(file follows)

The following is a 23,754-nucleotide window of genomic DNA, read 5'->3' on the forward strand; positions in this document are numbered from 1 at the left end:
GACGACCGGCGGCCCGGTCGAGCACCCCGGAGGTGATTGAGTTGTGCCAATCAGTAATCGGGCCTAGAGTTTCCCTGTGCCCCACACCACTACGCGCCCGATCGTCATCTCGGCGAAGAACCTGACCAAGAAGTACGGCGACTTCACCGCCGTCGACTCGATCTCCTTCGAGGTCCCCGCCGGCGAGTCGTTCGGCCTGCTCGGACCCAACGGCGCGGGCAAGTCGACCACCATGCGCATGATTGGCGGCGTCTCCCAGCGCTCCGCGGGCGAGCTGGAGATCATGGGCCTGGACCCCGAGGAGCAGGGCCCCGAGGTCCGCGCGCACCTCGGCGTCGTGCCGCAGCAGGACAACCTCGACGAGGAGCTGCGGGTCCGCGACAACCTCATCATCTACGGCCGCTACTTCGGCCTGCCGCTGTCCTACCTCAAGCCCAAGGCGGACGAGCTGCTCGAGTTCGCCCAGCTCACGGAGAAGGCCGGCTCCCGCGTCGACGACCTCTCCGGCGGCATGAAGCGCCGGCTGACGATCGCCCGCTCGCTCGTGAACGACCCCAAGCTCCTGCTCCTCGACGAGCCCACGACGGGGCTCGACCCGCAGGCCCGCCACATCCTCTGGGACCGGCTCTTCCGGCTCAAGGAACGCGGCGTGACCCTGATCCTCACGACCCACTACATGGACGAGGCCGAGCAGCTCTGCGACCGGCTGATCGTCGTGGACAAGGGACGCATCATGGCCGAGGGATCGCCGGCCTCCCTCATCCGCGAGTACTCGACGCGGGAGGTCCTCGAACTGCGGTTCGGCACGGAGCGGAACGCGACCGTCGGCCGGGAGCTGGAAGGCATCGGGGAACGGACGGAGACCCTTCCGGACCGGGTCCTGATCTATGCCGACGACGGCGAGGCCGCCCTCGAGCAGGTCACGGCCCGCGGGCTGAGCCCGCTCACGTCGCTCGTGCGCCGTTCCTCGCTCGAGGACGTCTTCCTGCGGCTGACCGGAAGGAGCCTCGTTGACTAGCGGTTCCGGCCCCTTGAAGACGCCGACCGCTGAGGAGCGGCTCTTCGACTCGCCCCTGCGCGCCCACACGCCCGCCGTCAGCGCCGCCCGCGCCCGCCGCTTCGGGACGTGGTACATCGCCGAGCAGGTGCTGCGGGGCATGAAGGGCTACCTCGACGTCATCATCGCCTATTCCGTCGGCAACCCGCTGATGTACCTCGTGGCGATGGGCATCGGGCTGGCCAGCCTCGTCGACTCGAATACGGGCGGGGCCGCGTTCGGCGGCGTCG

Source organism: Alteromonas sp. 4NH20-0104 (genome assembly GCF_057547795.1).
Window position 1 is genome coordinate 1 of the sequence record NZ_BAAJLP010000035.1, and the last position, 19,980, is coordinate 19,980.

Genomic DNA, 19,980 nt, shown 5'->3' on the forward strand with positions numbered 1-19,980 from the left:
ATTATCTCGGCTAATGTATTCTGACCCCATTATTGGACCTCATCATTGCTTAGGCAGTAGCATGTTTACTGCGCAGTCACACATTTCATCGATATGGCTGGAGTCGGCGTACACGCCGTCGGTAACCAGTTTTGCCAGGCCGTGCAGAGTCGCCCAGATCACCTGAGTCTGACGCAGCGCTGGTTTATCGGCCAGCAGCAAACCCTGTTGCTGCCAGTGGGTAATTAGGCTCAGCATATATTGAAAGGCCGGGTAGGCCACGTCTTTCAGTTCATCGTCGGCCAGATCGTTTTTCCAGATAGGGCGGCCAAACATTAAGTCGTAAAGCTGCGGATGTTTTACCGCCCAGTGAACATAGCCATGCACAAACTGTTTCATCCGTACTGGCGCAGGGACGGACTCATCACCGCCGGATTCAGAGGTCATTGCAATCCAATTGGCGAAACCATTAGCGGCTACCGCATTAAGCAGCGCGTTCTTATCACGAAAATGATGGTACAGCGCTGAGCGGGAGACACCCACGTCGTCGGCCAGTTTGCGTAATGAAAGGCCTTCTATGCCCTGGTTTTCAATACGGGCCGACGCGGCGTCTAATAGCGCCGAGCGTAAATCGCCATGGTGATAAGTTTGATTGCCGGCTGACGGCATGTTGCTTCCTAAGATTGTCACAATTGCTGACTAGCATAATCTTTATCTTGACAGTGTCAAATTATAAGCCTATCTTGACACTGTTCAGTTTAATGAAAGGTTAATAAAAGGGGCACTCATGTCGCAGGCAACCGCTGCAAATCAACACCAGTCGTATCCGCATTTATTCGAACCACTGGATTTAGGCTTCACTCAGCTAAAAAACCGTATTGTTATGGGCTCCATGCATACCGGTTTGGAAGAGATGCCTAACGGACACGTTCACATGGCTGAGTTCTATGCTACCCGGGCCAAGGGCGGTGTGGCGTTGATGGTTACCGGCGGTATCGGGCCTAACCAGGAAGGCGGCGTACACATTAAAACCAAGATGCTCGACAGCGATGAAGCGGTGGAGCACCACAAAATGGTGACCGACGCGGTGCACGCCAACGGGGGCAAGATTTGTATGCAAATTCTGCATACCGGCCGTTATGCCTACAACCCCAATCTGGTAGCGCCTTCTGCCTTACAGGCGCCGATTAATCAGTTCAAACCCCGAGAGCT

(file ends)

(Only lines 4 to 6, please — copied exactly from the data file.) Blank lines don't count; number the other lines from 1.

Window position 1 is genome coordinate 1 of the sequence record NZ_BAAJLP010000035.1, and the last position, 19,980, is coordinate 19,980.

Genomic DNA, 19,980 nt, shown 5'->3' on the forward strand with positions numbered 1-19,980 from the left:
ATTATCTCGGCTAATGTATTCTGACCCCATTATTGGACCTCATCATTGCTTAGGCAGTAGCATGTTTACTGCGCAGTCACACATTTCATCGATATGGCTGGAGTCGGCGTACACGCCGTCGGTAACCAGTTTTGCCAGGCCGTGCAGAGTCGCCCAGATCACCTGAGTCTGACGCAGCGCTGGTTTATCGGCCAGCAGCAAACCCTGTTGCTGCCAGTGGGTAATTAGGCTCAGCATATATTGAAAGGCCGGGTAGGCCACGTCTTTCAGTTCATCGTCGGCCAGATCGTTTTTCCAGATAGGGCGGCCAAACATTAAGTCGTAAAGCTGCGGATGTTTTACCGCCCAGTGAACATAGCCATGCACAAACTGTTTCATCCGTACTGGCGCAGGGACGGACTCATCACCGCCGGATTCAGAGGTCATTGCAATCCAATTGGCGAAACCATTAGCGGCTACCGCATTAAGCAGCGCGTTCTTATCACGAAAATGATGGTACAGCGCTGAGCGGGAGACACCCACGTCGTCGGCCAGTTTGCGTAATGAAAGGCCTTCTATGCCCTGGTTTTCAATACGGGCCGACGCGGCGTCTAATAGCGCCGAGCGTAAATCGCCATGGTGATAAGTTTGATTGCCGGCTGACGGCATGTTGCTTCCTAAGATTGTCACAATTGCTGACTAGCATAATCTTTATCTTGACAGTGTCAAATTATAAGCCTATCTTGACACTGTTCAGTTTAATGAAAGGTTAATAAAAGGGGCACTCATGTCGCAGGCAACCGCTGCAAATCAACACCAGTCGTATCCGCATTTATTCGAACCACTGGATTTAGGCTTCACTCAGCTAAAAAACCGTATTGTTATGGGCTCCATGCATACCGGTTTGGAAGAGATGCCTAACGGACACGTTCACATGGCTGAGTTCTATGCTACCCGGGCCAAGGGCGGTGTGGCGTTGATGGTTACCGGCGGTATCGGGCCTAACCAGGAAGGCGGCGTACACATTAAAACCAAGATGCTCGACAGCGATGAAGCGGTGGAGCACCACAAAATGGTGACCGACGCGGTGCACGCCAACGGGGGCAAGATTTGTATGCAAATTCTGCATACCGGCCGTTATGCCTACAACCCCAATCTGGTAGCGCCTTCTGCCTTACAGGCGCCGATTAATCAGTTCAAACCCCGAGAGCT